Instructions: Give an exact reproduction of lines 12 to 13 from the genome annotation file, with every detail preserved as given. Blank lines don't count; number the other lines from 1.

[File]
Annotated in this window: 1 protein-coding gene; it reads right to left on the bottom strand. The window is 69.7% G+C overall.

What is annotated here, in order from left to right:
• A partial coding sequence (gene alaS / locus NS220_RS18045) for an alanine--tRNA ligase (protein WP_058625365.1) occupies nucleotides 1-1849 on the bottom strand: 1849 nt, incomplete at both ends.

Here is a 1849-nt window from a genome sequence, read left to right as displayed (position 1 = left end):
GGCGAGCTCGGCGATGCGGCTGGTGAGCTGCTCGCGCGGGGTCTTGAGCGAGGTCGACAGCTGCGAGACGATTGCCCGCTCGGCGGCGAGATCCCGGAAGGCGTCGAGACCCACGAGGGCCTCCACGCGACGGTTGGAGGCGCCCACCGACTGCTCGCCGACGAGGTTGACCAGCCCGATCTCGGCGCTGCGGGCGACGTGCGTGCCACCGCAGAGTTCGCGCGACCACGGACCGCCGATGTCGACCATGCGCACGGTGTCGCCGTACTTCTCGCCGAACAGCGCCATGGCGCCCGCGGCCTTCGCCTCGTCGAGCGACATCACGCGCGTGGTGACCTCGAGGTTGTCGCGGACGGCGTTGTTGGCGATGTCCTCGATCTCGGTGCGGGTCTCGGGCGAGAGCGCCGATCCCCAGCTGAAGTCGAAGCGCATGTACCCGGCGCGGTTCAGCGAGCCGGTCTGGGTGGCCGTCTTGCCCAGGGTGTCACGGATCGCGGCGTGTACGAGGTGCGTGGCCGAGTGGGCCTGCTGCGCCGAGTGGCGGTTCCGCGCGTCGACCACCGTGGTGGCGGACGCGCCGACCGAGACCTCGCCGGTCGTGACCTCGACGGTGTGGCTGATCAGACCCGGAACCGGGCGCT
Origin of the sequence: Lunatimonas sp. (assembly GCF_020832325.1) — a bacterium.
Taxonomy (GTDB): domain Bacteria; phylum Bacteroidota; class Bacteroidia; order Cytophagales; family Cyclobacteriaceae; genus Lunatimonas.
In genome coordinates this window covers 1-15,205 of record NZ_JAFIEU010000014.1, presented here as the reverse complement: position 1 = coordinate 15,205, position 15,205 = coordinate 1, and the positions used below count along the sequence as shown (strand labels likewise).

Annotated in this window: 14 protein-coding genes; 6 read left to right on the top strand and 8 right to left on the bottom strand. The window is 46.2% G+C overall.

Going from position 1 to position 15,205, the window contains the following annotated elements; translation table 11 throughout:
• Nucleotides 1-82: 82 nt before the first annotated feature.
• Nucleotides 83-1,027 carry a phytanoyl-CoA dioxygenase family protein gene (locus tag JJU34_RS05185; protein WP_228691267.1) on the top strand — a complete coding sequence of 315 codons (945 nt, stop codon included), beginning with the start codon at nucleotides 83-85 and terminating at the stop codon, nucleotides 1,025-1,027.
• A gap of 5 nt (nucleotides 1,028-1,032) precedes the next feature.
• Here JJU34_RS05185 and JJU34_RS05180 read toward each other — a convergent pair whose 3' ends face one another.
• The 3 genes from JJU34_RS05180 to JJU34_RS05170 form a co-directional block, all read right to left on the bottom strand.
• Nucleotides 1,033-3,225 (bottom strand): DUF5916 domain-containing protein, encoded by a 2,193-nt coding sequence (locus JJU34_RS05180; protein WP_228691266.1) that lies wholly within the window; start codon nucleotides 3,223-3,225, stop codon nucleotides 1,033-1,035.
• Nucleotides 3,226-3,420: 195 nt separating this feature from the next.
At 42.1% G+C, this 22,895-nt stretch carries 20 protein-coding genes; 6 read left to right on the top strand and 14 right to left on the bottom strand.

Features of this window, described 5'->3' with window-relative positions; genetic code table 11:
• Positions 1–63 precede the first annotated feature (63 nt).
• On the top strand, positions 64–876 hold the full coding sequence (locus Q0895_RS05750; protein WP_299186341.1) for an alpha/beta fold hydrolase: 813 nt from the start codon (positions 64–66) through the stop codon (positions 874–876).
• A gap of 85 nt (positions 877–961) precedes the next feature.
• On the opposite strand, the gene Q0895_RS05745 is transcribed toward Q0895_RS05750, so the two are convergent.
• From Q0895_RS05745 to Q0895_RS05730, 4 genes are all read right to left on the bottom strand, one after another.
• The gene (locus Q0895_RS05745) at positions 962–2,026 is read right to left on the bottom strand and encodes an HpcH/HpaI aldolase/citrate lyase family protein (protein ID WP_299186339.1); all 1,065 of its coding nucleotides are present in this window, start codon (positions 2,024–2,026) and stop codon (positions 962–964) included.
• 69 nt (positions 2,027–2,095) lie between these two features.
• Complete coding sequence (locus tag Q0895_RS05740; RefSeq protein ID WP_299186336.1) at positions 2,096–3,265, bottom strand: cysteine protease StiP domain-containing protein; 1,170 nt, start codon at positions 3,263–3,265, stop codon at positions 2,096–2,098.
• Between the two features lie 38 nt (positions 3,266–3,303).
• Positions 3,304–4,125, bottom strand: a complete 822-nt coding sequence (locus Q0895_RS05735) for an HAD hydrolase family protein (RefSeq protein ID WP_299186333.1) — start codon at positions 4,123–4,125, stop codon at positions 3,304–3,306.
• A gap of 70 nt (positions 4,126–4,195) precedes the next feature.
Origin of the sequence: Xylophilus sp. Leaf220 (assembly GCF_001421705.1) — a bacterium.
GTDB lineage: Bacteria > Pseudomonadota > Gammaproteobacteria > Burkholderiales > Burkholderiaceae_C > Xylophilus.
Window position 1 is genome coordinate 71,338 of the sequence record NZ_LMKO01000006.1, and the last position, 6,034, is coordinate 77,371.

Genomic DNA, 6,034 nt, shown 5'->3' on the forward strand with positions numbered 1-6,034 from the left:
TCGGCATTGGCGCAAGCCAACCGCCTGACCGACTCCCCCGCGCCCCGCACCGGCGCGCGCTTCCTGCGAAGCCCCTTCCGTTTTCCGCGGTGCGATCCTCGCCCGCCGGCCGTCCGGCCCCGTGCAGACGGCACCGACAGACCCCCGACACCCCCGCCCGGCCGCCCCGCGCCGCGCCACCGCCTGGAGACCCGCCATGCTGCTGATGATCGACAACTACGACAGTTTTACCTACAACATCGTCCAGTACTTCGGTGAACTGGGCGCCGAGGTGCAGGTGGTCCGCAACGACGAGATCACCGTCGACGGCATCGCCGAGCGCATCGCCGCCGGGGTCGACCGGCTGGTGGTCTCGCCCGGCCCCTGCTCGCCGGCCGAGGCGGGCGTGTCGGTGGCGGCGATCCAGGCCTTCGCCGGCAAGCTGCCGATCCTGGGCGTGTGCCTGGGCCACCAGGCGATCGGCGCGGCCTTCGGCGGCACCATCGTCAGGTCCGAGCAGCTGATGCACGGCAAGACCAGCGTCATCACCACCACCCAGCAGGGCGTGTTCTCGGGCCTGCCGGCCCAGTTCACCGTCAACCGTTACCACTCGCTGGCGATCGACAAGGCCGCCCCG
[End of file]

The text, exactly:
• Nucleotides 83-1,027 carry a phytanoyl-CoA dioxygenase family protein gene (locus tag JJU34_RS05185; protein WP_228691267.1) on the top strand — a complete coding sequence of 315 codons (945 nt, stop codon included), beginning with the start codon at nucleotides 83-85 and terminating at the stop codon, nucleotides 1,025-1,027.
• A gap of 5 nt (nucleotides 1,028-1,032) precedes the next feature.